Anna of Buren was born around March 1533 as the daughter of Maximilian van Egmond and Françoise de Lannoy. She would be their only child, and she was thus the heiress to her father’s estates. Her father was an ally of Charles V, Holy Roman Emperor, and as such he was often away on campaign.
Anna grew up in the world that was centred around the court of Mary of Hungary in Brussels. She spoke the language of the Brussels court, which was French, but she also spoke Dutch. Her father’s death came quite suddenly in 1548. She was probably quite unprepared for the managing of her vast estates. She was just 15 years old and was now Countess of Buren and Lady of Egmond, Countess of Lingen and Leerdam, and Lady of IJsselstein, of Borssele, of Grave, of Cranendonck, of Jaarsveld, of Kortgene, of Sint Maartensdijk, and Odijk. All in all, she was quite the catch.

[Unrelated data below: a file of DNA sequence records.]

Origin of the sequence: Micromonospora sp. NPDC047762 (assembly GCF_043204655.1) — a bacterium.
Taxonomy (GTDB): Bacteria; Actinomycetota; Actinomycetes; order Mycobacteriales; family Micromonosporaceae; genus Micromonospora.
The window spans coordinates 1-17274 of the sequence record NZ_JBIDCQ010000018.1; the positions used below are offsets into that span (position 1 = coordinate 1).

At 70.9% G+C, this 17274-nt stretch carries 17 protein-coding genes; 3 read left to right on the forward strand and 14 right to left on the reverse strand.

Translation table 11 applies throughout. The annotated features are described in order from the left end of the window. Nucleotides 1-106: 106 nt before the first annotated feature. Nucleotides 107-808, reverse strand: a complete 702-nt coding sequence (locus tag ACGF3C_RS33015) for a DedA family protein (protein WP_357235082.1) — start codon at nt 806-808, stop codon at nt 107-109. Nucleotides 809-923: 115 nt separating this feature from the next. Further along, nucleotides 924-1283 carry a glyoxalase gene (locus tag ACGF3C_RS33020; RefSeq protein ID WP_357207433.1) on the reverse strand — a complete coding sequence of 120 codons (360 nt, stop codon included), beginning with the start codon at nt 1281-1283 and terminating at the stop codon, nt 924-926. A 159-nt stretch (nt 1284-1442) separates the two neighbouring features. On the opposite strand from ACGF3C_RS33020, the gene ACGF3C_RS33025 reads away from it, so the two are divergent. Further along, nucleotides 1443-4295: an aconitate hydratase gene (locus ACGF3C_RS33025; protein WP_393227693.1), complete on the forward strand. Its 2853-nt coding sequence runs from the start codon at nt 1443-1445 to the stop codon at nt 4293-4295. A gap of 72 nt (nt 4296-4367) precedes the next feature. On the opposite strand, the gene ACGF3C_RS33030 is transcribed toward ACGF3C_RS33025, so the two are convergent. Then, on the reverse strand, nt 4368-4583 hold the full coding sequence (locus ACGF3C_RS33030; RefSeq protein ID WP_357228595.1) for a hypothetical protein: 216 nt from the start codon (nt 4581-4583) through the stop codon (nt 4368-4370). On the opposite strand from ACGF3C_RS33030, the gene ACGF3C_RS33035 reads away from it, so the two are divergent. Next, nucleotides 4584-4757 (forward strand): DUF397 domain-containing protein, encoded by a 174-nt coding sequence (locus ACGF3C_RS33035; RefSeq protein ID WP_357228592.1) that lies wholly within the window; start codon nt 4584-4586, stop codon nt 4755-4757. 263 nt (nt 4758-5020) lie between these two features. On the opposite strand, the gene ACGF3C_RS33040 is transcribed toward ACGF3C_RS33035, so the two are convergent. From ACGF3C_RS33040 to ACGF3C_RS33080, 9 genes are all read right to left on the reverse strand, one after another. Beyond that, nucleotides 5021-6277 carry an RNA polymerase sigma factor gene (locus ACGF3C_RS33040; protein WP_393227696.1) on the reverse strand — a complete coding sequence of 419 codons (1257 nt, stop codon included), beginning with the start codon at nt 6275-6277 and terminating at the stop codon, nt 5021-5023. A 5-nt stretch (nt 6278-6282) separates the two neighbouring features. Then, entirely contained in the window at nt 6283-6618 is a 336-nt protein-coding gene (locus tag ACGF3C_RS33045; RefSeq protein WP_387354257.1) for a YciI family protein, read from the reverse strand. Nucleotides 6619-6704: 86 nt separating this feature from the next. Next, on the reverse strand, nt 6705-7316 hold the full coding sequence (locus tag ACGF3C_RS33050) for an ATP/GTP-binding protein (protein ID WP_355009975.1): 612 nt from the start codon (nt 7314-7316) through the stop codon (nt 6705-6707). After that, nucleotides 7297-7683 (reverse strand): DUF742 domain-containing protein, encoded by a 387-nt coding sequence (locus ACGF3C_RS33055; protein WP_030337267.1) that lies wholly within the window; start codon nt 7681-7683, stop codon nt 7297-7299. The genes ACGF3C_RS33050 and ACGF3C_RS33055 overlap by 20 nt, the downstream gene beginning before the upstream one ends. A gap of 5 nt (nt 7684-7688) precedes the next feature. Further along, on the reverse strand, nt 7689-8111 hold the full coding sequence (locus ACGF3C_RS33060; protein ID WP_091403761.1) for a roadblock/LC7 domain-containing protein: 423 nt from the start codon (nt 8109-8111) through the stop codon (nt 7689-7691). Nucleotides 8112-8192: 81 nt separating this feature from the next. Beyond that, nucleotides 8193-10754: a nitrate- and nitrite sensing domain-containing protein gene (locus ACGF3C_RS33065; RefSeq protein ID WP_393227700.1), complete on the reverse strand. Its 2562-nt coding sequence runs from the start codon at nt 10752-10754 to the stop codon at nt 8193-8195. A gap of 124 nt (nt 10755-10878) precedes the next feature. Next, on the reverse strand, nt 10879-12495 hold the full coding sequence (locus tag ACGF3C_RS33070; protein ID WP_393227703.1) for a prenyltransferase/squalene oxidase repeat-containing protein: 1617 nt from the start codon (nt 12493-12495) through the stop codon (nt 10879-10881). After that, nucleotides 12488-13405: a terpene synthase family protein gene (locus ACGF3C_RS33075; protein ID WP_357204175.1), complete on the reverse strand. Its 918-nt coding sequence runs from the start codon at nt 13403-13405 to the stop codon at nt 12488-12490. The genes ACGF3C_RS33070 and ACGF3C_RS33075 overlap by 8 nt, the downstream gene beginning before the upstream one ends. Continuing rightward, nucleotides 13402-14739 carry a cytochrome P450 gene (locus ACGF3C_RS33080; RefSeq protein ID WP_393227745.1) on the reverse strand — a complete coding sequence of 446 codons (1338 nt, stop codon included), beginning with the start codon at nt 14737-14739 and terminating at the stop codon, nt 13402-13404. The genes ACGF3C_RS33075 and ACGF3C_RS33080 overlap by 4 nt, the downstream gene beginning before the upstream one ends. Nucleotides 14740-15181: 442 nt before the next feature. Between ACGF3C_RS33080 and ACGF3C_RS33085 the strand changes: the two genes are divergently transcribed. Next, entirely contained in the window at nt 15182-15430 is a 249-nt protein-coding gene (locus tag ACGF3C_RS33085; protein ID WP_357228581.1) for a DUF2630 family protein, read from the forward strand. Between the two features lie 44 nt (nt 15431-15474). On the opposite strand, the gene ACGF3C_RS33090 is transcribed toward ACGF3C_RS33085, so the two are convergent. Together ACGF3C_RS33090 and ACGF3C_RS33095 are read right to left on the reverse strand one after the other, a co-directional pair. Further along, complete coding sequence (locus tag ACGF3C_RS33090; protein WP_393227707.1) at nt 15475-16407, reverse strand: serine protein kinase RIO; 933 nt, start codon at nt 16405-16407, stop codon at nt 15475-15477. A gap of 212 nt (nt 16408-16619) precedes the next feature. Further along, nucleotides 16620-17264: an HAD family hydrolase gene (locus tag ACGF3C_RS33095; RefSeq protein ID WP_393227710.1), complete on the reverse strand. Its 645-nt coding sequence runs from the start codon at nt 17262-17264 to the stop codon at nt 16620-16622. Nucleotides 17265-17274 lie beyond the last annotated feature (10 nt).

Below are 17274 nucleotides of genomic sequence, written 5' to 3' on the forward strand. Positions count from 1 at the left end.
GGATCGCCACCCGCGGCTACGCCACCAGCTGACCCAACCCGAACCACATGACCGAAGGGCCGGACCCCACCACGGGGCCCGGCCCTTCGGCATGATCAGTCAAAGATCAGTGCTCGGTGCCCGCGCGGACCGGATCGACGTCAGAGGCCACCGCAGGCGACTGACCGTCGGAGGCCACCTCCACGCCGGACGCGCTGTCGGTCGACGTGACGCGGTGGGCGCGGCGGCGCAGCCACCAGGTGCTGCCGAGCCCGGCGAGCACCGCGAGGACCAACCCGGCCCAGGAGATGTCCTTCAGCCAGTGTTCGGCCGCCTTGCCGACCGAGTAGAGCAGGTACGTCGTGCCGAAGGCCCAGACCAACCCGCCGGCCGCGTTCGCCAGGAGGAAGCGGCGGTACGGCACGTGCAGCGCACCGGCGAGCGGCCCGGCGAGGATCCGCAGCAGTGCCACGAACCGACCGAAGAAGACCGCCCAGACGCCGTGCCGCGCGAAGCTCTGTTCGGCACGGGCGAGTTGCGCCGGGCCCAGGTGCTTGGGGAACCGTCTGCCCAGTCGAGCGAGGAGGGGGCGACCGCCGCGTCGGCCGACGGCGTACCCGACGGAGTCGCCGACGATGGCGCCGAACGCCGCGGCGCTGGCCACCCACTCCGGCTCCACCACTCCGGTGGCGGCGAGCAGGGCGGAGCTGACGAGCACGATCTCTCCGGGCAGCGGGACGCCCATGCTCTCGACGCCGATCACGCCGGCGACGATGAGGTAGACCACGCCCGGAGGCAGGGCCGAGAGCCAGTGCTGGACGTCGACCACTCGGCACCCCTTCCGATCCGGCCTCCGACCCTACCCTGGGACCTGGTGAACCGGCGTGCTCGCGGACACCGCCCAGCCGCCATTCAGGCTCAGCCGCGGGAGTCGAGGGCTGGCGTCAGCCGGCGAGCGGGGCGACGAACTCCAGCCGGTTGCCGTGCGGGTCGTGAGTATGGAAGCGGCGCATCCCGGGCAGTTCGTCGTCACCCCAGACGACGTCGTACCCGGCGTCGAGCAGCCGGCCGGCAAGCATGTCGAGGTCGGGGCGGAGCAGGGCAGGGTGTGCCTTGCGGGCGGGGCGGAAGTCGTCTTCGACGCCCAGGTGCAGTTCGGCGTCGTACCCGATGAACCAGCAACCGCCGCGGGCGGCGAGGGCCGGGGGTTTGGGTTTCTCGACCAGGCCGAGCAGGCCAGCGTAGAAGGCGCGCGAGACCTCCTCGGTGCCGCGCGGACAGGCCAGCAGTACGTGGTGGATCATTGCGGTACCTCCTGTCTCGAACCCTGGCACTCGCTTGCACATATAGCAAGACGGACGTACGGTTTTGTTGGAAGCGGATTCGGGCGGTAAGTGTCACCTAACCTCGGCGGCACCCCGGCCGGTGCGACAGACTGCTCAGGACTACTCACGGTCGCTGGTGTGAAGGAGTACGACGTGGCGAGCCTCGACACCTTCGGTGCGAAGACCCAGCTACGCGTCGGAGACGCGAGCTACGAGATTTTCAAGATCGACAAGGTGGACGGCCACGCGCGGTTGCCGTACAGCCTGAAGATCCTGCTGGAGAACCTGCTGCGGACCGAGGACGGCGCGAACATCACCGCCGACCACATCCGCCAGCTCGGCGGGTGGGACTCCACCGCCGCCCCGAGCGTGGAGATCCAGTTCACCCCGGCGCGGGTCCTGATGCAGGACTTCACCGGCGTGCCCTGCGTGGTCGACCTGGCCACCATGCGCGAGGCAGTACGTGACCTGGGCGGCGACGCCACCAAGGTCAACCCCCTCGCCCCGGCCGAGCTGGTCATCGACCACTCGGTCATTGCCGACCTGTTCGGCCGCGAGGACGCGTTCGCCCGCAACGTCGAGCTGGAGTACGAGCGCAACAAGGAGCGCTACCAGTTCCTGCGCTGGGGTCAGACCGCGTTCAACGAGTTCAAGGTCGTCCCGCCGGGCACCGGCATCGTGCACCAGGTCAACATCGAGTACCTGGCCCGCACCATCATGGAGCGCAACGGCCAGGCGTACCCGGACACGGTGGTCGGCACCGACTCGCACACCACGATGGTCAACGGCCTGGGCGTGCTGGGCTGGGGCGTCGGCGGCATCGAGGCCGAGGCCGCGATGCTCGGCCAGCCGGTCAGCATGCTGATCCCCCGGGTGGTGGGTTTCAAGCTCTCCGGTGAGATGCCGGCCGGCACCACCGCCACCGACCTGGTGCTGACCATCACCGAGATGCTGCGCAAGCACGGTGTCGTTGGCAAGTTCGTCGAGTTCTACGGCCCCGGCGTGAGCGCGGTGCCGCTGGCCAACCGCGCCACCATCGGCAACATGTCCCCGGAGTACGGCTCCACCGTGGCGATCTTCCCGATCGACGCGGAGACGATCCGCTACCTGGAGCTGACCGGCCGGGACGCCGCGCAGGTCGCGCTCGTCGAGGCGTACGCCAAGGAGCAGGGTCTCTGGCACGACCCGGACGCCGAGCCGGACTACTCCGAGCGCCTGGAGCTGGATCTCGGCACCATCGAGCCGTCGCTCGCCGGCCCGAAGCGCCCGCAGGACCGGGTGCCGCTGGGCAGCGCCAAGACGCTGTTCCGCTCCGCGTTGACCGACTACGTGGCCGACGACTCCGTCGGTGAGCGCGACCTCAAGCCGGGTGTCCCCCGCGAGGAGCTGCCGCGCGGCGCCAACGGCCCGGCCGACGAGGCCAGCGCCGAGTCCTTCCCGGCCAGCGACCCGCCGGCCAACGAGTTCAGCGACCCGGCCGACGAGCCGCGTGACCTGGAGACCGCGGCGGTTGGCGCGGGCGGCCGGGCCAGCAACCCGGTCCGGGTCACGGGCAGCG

When her father was on his deathbed – supposedly in full armour – he toasted to the health of the Holy Roman Emperor, and he had the state of mind to arrange his daughter’s marriage to William, Prince of Orange. He was also known as William the Silent, and he later became the main leader of the Dutch Revolt against the Spanish Habsburgs. Their wedding took place on 8 July 1551 in Buren. William and Anna settled in the castle of Breda, where their three children were born.
Anna was alone quite a bit. William was often at the court in Brussels or on campaign. Anna was requested to come to Brussels only once when King Philip II of Spain was to come there. She was good at managing the couple’s estates as William commended her actions in several of his letters. None of Anna’s responses have survived.
She was supposed to accompany her husband to Dillenburg in early 1558, but Anna became ill. We don’t know exactly what Anna suffered from, but she died in Breda on 24 March 1558. She was still only 25 years old. She was buried in the Church of Our Lady in Breda, together with her firstborn daughter Maria. William went on the marry three more times.